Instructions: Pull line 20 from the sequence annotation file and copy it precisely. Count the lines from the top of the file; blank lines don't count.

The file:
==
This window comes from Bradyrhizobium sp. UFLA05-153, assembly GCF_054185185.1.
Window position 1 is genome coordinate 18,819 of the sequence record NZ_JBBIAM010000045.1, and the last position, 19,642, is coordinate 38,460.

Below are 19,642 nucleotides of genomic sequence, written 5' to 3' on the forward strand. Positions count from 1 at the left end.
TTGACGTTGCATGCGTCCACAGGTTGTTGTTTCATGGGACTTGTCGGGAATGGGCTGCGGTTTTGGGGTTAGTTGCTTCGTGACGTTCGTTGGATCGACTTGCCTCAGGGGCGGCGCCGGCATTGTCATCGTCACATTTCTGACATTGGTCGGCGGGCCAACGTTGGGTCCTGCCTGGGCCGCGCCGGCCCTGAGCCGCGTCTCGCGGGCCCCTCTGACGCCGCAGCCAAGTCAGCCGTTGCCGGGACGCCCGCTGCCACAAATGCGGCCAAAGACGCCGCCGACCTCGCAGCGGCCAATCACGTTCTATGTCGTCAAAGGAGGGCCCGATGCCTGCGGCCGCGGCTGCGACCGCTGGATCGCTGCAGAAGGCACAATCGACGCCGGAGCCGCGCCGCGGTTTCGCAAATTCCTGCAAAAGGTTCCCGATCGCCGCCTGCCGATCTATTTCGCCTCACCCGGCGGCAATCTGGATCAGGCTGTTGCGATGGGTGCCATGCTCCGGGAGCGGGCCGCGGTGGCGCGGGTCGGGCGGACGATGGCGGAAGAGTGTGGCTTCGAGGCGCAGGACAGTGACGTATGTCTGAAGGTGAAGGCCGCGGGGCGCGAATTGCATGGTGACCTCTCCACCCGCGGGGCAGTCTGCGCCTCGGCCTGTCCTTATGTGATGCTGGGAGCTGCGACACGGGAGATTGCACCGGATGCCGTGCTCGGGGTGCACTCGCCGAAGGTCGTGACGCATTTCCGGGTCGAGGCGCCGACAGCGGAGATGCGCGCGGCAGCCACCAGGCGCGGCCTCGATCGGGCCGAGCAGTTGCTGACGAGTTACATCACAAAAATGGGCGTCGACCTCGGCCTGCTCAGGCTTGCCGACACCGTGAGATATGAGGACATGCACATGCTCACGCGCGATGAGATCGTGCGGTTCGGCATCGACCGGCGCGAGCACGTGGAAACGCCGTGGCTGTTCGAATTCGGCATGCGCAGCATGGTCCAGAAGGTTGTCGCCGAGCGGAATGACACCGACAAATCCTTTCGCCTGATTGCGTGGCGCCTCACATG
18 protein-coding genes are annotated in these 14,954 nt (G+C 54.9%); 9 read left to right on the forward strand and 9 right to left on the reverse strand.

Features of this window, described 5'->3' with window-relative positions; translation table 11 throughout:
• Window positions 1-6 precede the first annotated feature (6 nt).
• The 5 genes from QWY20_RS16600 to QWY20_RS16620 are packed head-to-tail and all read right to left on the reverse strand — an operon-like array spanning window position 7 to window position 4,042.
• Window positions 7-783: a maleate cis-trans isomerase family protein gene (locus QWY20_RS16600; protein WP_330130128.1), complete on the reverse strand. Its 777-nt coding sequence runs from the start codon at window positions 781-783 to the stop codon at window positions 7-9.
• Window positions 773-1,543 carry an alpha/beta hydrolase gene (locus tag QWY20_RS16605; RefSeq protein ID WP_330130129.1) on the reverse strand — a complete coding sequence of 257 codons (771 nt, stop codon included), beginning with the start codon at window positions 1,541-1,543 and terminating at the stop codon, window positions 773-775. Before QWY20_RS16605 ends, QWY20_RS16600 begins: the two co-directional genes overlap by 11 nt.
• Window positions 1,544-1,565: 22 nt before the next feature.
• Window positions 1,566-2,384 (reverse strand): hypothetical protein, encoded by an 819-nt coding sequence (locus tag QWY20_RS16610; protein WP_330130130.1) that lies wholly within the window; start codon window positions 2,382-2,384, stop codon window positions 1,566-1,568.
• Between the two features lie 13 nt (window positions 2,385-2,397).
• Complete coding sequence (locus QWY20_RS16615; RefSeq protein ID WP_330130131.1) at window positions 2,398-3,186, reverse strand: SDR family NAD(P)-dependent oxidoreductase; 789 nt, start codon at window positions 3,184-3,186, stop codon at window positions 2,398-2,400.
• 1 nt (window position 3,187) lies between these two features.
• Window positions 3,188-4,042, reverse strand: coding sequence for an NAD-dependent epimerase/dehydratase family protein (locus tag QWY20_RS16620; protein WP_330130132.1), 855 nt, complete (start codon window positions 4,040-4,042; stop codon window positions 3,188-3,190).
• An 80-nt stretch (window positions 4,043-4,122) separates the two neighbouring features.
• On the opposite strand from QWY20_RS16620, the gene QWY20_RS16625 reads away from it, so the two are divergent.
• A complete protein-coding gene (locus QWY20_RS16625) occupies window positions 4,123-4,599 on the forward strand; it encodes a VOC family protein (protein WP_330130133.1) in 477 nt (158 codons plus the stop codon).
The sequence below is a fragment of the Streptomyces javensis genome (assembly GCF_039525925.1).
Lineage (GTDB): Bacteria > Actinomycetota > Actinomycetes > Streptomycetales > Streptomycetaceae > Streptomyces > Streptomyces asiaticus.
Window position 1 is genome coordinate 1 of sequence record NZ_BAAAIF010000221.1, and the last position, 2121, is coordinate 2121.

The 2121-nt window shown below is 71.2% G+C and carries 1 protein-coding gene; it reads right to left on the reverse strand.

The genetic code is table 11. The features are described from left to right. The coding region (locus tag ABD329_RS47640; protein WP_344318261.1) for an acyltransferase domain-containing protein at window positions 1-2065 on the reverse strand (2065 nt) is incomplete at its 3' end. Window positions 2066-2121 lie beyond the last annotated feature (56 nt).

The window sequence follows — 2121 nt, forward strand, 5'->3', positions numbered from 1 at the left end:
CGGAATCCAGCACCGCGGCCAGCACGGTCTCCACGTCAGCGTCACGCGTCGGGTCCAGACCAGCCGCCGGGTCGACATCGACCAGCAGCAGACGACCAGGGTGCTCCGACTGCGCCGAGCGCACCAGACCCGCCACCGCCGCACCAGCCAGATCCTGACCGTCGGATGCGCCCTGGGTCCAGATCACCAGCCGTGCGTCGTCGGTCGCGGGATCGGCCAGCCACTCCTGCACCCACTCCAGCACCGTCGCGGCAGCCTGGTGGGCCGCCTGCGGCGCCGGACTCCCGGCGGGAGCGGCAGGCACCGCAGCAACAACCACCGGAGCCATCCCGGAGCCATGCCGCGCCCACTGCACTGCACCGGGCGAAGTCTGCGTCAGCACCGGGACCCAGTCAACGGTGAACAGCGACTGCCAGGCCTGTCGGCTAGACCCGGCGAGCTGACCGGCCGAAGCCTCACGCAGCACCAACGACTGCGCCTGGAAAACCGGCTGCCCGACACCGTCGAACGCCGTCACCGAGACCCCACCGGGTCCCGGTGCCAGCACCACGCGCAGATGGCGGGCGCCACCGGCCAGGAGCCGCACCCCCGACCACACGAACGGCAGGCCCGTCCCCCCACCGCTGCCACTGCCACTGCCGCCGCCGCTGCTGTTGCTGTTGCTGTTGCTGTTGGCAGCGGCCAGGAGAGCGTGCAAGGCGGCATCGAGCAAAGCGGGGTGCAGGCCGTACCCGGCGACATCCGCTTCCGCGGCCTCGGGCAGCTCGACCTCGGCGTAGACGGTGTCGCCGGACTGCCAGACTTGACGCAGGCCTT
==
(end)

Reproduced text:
The sequence below is a fragment of the Streptomyces javensis genome (assembly GCF_039525925.1).